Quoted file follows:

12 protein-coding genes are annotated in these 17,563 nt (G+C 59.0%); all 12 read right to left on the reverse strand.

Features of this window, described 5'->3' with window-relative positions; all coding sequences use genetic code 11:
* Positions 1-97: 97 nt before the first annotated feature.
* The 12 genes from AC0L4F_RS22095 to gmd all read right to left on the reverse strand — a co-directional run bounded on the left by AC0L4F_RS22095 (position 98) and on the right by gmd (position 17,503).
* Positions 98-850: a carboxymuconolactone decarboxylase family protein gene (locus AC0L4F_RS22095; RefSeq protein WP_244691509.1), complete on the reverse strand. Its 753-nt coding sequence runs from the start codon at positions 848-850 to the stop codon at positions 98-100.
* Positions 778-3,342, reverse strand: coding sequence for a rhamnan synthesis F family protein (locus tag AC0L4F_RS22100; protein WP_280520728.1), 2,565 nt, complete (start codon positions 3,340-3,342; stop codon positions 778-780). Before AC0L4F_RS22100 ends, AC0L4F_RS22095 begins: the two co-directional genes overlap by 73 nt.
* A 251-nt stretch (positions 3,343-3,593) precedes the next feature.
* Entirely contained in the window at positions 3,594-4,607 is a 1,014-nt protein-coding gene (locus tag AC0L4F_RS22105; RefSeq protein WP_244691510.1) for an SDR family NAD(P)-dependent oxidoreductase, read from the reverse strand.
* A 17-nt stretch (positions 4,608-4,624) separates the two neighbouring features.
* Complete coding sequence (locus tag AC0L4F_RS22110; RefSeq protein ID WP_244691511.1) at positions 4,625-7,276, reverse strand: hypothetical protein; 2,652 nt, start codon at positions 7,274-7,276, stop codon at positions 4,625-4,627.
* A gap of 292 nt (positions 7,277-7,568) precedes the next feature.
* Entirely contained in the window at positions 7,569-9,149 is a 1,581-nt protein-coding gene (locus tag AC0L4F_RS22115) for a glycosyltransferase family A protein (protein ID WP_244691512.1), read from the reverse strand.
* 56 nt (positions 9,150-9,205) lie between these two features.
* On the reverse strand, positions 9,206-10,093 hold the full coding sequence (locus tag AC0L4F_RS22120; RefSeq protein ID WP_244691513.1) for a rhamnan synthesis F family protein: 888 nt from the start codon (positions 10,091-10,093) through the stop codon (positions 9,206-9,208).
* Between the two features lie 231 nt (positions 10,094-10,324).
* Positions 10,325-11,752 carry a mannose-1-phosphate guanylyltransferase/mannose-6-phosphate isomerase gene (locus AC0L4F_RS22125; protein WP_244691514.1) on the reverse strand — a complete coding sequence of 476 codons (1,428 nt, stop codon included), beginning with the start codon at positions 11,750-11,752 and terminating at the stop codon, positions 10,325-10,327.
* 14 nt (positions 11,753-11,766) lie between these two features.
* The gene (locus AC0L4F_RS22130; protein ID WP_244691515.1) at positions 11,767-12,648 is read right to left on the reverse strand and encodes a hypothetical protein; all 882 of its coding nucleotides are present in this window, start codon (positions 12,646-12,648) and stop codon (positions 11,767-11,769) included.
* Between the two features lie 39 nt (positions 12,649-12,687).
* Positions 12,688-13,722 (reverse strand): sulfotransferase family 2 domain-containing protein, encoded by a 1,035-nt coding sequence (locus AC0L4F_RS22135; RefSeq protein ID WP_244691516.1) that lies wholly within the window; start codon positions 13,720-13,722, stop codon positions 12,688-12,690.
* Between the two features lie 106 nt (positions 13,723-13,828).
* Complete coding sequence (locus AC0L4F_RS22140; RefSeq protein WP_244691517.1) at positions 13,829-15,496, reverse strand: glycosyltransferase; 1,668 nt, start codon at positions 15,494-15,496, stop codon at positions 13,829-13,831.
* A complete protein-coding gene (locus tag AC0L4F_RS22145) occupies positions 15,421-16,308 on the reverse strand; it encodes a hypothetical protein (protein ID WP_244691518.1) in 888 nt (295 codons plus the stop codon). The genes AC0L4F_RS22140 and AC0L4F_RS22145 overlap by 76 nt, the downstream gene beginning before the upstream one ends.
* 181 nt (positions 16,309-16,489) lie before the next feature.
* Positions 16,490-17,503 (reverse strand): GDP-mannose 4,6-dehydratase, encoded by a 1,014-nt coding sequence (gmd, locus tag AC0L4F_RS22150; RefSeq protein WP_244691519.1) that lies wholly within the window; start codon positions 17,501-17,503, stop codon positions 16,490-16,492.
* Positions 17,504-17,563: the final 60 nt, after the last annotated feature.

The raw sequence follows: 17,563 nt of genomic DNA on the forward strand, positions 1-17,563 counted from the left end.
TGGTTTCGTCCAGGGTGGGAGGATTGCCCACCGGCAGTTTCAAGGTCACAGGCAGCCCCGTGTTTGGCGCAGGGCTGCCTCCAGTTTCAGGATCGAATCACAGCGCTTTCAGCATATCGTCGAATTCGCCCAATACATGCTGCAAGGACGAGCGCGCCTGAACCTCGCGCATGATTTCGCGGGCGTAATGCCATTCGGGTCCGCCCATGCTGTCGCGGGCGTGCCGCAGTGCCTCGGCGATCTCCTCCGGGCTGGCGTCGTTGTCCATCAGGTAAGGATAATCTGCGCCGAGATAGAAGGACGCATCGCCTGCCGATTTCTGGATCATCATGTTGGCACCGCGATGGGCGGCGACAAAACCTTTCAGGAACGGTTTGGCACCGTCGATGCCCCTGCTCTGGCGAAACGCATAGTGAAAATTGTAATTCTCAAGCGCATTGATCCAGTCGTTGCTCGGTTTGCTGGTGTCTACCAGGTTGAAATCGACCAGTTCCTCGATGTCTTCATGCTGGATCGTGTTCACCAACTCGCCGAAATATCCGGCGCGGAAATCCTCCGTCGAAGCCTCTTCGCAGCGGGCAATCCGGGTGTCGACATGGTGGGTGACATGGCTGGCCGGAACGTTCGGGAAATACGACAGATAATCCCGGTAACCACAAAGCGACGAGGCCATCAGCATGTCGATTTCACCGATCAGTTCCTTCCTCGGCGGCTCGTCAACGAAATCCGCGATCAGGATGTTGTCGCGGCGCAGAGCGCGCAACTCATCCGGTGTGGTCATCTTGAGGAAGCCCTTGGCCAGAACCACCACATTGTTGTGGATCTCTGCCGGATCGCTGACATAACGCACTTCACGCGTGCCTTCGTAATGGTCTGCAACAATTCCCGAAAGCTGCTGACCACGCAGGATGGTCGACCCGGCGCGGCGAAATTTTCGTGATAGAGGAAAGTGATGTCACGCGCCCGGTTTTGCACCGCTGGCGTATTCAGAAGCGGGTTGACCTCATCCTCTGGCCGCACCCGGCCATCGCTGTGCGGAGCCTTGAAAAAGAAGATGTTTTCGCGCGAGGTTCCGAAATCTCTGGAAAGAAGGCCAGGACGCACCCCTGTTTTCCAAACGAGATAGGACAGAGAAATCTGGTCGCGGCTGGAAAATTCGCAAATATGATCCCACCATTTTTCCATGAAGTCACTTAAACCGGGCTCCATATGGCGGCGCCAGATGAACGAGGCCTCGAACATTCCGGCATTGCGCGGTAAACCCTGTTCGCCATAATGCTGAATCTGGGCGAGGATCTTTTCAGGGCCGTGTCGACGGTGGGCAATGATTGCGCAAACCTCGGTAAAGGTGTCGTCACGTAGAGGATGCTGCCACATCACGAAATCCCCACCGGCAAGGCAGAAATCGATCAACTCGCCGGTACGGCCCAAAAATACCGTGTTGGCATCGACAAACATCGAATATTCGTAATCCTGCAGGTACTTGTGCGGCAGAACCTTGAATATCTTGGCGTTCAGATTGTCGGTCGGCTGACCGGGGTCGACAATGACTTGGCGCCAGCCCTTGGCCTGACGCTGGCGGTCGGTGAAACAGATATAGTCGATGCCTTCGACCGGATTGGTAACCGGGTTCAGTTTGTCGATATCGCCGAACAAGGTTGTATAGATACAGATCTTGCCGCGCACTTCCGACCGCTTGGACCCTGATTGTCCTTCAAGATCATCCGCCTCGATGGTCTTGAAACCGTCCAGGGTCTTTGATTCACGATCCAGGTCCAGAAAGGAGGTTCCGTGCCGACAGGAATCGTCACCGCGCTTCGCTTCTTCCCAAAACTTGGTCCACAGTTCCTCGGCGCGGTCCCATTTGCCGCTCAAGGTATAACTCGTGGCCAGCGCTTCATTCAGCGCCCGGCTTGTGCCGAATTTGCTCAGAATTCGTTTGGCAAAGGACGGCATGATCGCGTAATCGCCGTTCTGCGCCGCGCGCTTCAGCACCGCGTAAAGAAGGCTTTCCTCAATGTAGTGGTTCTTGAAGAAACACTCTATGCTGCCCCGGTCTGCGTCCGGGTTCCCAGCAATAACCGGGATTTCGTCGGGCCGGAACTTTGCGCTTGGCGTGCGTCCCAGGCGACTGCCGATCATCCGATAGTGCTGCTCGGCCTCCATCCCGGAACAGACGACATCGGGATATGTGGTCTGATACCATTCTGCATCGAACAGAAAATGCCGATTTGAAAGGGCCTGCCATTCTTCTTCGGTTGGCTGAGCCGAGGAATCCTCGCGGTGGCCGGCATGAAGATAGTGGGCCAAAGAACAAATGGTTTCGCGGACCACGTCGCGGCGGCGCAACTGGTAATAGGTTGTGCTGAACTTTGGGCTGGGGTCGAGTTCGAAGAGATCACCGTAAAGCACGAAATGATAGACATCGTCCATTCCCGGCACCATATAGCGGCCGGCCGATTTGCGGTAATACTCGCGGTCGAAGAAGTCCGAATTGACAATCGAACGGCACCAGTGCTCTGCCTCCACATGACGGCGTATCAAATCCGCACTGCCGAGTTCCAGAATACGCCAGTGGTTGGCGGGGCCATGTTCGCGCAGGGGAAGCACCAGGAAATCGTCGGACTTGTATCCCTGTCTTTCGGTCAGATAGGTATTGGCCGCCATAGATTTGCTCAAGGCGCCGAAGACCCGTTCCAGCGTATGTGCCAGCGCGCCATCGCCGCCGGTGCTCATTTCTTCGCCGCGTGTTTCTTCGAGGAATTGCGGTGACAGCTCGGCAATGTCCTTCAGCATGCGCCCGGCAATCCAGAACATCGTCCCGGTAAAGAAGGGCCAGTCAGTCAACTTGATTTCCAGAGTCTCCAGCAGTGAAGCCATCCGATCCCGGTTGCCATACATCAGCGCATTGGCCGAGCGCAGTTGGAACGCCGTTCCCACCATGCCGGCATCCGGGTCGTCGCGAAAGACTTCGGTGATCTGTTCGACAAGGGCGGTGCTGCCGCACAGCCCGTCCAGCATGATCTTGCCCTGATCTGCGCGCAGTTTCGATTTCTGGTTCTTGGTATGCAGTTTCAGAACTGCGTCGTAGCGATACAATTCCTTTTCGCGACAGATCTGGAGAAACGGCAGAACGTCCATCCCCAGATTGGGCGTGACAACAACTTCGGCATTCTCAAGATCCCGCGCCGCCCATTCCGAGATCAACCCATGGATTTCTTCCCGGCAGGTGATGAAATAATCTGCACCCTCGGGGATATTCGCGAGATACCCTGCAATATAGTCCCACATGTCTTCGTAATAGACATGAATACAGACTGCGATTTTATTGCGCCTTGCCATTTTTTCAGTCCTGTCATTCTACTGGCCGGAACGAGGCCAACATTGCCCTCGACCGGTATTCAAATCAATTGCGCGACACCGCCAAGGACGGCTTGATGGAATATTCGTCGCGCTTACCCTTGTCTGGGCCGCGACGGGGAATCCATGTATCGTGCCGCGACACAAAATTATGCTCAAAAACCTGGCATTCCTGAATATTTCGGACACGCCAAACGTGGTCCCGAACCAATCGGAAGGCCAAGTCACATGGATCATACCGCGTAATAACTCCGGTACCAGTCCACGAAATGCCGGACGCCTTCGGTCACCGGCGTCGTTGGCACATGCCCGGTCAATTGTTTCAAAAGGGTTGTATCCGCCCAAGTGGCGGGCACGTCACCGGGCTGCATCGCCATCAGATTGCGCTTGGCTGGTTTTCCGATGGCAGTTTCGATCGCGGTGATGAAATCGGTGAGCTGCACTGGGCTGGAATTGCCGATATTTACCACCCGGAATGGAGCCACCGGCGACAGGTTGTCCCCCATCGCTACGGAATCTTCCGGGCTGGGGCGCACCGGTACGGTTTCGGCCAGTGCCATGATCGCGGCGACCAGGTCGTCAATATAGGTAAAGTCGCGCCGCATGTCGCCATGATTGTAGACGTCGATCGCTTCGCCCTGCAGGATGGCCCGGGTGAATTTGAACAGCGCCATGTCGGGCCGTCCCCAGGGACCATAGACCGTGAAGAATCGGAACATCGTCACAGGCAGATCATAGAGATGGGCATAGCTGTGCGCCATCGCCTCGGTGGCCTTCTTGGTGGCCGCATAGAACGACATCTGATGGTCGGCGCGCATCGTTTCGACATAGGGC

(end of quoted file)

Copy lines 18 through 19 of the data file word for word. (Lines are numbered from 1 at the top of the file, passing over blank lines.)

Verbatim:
* The gene (locus AC0L4F_RS22130; protein ID WP_244691515.1) at positions 11,767-12,648 is read right to left on the reverse strand and encodes a hypothetical protein; all 882 of its coding nucleotides are present in this window, start codon (positions 12,646-12,648) and stop codon (positions 11,767-11,769) included.
* Between the two features lie 39 nt (positions 12,649-12,687).